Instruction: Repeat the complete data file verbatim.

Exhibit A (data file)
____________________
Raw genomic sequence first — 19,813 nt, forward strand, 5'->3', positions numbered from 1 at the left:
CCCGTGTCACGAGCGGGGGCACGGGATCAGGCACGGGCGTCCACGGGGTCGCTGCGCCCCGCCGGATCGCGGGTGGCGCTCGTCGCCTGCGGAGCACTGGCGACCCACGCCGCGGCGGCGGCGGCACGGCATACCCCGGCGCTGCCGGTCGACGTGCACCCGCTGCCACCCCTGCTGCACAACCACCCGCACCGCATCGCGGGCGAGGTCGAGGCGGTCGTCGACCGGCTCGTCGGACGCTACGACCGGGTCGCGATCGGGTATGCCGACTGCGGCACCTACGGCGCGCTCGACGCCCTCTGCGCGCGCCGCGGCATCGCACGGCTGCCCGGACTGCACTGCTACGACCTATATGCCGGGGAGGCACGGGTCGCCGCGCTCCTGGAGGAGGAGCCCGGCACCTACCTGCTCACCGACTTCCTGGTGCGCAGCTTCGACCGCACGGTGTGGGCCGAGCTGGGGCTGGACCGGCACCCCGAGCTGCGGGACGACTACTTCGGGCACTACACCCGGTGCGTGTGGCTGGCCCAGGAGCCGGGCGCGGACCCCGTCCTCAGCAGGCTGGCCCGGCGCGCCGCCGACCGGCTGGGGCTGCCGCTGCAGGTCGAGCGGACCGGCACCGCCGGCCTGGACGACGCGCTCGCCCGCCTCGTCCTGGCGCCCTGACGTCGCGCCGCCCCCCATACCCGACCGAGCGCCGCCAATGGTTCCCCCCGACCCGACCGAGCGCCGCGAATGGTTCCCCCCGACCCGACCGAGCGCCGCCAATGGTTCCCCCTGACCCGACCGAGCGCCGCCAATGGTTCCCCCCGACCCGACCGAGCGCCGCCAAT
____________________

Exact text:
Raw genomic sequence first — 19,813 nt, forward strand, 5'->3', positions numbered from 1 at the left:
CCCGTGTCACGAGCGGGGGCACGGGATCAGGCACGGGCGTCCACGGGGTCGCTGCGCCCCGCCGGATCGCGGGTGGCGCTCGTCGCCTGCGGAGCACTGGCGACCCACGCCGCGGCGGCGGCGGCACGGCATACCCCGGCGCTGCCGGTCGACGTGCACCCGCTGCCACCCCTGCTGCACAACCACCCGCACCGCATCGCGGGCGAGGTCGAGGCGGTCGTCGACCGGCTCGTCGGACGCTACGACCGGGTCGCGATCGGGTATGCCGACTGCGGCACCTACGGCGCGCTCGACGCCCTCTGCGCGCGCCGCGGCATCGCACGGCTGCCCGGACTGCACTGCTACGACCTATATGCCGGGGAGGCACGGGTCGCCGCGCTCCTGGAGGAGGAGCCCGGCACCTACCTGCTCACCGACTTCCTGGTGCGCAGCTTCGACCGCACGGTGTGGGCCGAGCTGGGGCTGGACCGGCACCCCGAGCTGCGGGACGACTACTTCGGGCACTACACCCGGTGCGTGTGGCTGGCCCAGGAGCCGGGCGCGGACCCCGTCCTCAGCAGGCTGGCCCGGCGCGCCGCCGACCGGCTGGGGCTGCCGCTGCAGGTCGAGCGGACCGGCACCGCCGGCCTGGACGACGCGCTCGCCCGCCTCGTCCTGGCGCCCTGACGTCGCGCCGCCCCCCATACCCGACCGAGCGCCGCCAATGGTTCCCCCCGACCCGACCGAGCGCCGCGAATGGTTCCCCCCGACCCGACCGAGCGCCGCCAATGGTTCCCCCTGACCCGACCGAGCGCCGCCAATGGTTCCCCCCGACCCGACCGAGCGCCGCCAAT